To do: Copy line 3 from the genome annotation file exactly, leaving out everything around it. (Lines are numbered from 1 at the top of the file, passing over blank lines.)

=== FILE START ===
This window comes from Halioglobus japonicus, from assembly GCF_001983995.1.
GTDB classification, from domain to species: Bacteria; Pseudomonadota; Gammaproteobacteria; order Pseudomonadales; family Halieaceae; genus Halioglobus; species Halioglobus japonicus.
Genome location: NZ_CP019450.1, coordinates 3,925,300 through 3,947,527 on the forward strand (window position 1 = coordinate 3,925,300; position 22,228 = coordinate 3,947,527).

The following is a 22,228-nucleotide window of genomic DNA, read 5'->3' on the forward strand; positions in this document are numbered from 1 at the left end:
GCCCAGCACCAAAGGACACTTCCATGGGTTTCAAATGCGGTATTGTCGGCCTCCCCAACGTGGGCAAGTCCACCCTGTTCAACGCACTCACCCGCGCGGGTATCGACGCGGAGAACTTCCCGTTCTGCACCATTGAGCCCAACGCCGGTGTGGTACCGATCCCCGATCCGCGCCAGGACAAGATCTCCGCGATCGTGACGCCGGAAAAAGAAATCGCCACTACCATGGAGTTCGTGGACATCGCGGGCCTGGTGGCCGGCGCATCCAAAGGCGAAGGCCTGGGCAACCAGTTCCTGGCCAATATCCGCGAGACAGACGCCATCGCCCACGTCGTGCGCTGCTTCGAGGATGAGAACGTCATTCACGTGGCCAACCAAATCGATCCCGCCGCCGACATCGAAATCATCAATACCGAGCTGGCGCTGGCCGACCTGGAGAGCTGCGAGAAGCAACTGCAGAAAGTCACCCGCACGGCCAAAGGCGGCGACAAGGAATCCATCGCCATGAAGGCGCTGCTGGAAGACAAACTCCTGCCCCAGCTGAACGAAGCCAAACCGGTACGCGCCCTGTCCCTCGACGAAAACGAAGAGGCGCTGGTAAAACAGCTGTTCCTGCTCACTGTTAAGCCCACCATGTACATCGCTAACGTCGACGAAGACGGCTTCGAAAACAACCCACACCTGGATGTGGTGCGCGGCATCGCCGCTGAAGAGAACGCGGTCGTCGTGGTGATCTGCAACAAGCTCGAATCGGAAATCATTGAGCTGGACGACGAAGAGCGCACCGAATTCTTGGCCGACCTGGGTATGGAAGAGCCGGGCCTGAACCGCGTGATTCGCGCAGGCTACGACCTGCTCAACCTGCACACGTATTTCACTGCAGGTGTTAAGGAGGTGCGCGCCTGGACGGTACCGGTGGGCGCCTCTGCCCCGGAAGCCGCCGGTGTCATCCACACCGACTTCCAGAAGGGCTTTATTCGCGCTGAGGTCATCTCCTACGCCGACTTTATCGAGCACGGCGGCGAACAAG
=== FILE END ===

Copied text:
Genome location: NZ_CP019450.1, coordinates 3,925,300 through 3,947,527 on the forward strand (window position 1 = coordinate 3,925,300; position 22,228 = coordinate 3,947,527).